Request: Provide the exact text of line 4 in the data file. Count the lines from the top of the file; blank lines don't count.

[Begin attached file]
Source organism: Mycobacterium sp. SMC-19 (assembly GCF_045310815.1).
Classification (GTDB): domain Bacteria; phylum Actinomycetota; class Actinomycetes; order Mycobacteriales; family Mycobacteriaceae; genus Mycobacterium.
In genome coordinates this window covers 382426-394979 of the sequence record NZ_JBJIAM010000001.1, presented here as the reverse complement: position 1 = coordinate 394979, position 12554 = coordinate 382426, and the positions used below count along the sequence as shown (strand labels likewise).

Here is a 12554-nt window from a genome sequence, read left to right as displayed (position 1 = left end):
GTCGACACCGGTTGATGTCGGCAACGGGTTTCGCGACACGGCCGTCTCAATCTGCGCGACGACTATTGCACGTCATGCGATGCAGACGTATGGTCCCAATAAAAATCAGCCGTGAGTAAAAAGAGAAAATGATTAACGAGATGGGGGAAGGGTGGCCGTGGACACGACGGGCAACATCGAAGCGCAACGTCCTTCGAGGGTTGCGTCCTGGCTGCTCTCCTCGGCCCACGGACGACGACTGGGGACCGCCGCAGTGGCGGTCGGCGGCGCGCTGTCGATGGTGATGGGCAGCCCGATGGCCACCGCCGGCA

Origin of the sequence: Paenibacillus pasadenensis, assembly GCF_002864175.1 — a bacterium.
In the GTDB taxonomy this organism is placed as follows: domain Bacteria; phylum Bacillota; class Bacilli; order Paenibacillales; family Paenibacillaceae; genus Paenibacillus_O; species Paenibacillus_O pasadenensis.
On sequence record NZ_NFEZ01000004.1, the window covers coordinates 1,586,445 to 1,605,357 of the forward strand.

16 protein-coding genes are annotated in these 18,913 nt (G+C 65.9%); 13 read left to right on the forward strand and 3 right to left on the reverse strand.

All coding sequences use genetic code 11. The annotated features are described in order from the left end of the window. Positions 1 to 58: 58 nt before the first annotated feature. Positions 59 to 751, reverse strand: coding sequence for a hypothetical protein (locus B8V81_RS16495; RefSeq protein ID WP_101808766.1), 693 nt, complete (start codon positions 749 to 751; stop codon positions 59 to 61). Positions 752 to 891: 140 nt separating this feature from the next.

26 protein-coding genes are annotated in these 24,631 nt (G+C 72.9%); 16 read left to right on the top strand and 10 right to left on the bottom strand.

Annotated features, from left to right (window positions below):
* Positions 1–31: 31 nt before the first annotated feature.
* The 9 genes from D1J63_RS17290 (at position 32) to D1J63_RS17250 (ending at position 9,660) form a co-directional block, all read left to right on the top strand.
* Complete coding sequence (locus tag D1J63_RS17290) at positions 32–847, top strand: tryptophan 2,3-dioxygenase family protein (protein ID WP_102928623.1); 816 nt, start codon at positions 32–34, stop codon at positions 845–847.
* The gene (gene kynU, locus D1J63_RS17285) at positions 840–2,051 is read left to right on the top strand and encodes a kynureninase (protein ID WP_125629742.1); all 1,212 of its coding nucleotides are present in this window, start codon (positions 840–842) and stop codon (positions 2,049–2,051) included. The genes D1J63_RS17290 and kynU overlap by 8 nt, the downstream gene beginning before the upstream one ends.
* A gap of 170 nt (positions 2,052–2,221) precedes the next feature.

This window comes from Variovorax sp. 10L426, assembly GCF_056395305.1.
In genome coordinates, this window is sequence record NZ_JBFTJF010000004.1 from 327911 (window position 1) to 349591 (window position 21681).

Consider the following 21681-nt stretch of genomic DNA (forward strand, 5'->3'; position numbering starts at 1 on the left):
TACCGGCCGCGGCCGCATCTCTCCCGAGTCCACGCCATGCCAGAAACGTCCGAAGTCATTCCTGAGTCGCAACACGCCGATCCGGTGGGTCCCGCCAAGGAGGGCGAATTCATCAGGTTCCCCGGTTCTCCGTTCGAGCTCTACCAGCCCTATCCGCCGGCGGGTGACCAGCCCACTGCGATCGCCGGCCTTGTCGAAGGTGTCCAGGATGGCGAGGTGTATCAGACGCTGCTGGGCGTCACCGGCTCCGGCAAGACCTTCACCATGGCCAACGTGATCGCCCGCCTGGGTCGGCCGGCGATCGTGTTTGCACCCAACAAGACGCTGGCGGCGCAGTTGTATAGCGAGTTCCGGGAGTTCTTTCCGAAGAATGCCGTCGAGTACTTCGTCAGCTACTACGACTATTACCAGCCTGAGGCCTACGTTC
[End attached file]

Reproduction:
Here is a 12554-nt window from a genome sequence, read left to right as displayed (position 1 = left end):